Hi all—I posted awhile back about my mom transitioning home from a nursing home. She is 69 years old and had a year of bad falls and hospitalizations which led her to spend a lot of time in a SNF.

She's doing a lot better and can walk around her apartment on her own with a walker. She has aides at her house 8 hours a day which has proven to be enough (though the 1-1 attention is driving her insane). The biggest issues are socializing—I live across the country so I'm only there every few weeks. She can't easily get out without transportation (her front door is very far from the parking lot so she cant walk there safely in the winter). We found an ALF that takes Medicaid and has a very large studio available for move in in 2 weeks.

She is willing to go, but I am scared about whether she will find it more depressing to be there than at home? She doesn't have dementia as of now. She lives with her mentally handicapped brother in law who will be moving to a group home down the street if she moved. He can visit as he wants.

Can a younger senior without dementia thrive in a ALF or should I be considering another living situation?

I used to joke that I would be ready to move into one right now! Seriously, it depends on the facility and the needs of the person living there, if the other residents are mostly active and mentally "with it" and there are real opportunities for meaningful recreational activities then it will be better than living in isolation. Even if she chooses to remain mostly in her apartment the meals, housekeeping and opportunities for outings and ease of arranging transportation to appointments can't be overstated. I know of a younger senior who moved into one after his wife passed away from cancer (he was partially disabled from a stroke) who rode his scooter into town every day to shop, visit and eat out - it is what you make of it.
Helpful Answer (13)
Reply to cwillie

Since your Mum does not have dementia, she has a choice to thrive or not in a new living situation. If she is missing socializing, she will have many more people to interact with on a daily basis.

A dear, but older friend of the family has just moved into a facility, her husband could not look after her needs any longer. Mentally she is sharp, but a stroke 40 years ago has taken its toll on her.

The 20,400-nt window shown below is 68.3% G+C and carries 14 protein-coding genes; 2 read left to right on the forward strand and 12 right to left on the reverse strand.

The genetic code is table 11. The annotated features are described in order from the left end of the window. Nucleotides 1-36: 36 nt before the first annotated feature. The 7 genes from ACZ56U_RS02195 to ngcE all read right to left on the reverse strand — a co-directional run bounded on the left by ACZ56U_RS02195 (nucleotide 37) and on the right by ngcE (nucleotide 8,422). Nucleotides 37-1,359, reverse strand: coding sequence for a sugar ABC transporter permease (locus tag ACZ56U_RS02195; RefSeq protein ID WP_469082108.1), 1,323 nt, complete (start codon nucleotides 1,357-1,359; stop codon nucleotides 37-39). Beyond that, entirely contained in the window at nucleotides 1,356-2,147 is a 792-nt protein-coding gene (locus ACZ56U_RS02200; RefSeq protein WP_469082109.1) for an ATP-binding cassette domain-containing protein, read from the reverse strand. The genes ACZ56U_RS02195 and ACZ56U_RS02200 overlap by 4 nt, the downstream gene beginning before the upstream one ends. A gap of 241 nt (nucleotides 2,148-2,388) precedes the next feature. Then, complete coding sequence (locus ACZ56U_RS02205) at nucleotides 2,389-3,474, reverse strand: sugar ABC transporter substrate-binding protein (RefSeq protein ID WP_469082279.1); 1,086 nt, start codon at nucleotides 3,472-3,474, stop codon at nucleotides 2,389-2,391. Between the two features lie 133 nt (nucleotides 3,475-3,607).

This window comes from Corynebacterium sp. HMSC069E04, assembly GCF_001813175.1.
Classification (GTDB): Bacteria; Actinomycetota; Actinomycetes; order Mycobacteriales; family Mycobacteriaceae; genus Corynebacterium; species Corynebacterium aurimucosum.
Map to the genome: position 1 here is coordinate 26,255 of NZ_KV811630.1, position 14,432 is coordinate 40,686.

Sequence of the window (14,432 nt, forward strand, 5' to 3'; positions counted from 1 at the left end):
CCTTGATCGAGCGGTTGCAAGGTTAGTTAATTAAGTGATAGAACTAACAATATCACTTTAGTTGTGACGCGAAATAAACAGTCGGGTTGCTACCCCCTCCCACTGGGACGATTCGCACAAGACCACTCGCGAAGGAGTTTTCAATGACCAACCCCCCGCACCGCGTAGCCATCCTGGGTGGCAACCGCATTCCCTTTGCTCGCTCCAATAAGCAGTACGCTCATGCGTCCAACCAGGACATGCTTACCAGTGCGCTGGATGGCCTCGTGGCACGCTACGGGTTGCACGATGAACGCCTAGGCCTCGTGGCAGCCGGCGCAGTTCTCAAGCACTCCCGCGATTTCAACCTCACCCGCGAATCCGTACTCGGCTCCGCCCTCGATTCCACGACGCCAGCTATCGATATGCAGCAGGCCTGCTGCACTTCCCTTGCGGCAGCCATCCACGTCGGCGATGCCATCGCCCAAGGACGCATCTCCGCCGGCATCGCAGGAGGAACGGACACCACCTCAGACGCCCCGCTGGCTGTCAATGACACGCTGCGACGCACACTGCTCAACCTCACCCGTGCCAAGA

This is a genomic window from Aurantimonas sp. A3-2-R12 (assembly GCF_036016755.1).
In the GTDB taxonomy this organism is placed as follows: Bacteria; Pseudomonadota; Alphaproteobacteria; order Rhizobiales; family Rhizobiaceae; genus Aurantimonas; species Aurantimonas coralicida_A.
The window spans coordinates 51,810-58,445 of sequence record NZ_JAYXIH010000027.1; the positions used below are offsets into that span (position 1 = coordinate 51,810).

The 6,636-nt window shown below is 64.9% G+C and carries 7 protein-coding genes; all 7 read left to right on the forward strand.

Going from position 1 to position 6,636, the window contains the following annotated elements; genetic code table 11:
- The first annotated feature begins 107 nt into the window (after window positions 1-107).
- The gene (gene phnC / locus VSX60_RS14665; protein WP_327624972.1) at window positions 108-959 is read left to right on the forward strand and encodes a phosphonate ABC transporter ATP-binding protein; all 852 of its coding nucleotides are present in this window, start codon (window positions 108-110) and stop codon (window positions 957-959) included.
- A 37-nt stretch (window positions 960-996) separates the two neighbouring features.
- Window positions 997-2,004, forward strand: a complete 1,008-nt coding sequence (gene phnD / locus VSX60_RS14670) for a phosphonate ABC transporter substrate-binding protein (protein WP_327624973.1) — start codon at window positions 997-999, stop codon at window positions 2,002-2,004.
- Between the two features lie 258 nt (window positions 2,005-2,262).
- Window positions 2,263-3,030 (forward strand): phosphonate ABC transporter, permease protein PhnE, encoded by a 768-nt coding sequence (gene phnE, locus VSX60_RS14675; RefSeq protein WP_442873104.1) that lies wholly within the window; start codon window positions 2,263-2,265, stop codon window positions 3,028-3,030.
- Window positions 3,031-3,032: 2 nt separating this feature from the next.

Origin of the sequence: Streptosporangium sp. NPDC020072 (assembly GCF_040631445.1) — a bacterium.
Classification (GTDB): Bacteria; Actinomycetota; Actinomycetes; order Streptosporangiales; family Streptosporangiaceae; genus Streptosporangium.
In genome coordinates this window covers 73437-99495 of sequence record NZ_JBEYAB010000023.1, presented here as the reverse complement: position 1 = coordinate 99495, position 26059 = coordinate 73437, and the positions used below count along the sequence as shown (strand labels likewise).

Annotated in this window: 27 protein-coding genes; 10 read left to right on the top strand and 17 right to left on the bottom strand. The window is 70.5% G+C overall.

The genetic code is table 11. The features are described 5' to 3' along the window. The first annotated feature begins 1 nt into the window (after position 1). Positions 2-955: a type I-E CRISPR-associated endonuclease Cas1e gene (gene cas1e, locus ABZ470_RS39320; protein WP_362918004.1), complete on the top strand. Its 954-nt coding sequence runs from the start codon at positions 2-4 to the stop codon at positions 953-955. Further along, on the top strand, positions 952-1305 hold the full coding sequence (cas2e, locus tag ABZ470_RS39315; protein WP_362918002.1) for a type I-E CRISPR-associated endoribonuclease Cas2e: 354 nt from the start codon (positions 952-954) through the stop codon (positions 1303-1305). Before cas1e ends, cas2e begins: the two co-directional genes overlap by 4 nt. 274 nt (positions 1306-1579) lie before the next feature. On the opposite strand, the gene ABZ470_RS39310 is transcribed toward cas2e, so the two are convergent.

Many of the residents have dementia, but she has decided to make the most of the situation. She is getting the physical care she needs, yes she misses her husband, but he visits often. There are daily activities that she can choose to participate in or not. She can have her door open to encourage visiting or close it when she has had enough.
Helpful Answer (10)
Reply to Tothill

My mom went into AL and took part in everything they had going on. She even got the aids to take her to another building to get her hair cut. Went on the grocery shopping trips, to all the parties, did her own laundry and did a WHOLE LOT of talking to other residents. If your mom is willing (and it sounds like it) to take part in what they offer she should be fine. My mom even had me come and do a concert on my dulcimer and on the 4th of July to make balloon animals for everyone. So get involved too as you are able.
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Reply to whaleyf

Does she like the ideas of regular meals with others? Do you think she might benefit from activities within the facility as well as traveling to ones the facility plans? Given what you have stated I think she might benefit from an AL but a certain amount depends on her desire for independence. There are other factors of course but as these have so much to do with daily life I think these should be considered first. The facility administers her medication. That should be explained to her. It certainly helps as one ages making certain that it is not forgotten. If she needs help with bathing or dressing they also provide that but that is not mandatory. There could be added monthly costs for these services. I think the factor that her brother is near is very positive. I wish you the best moving forward.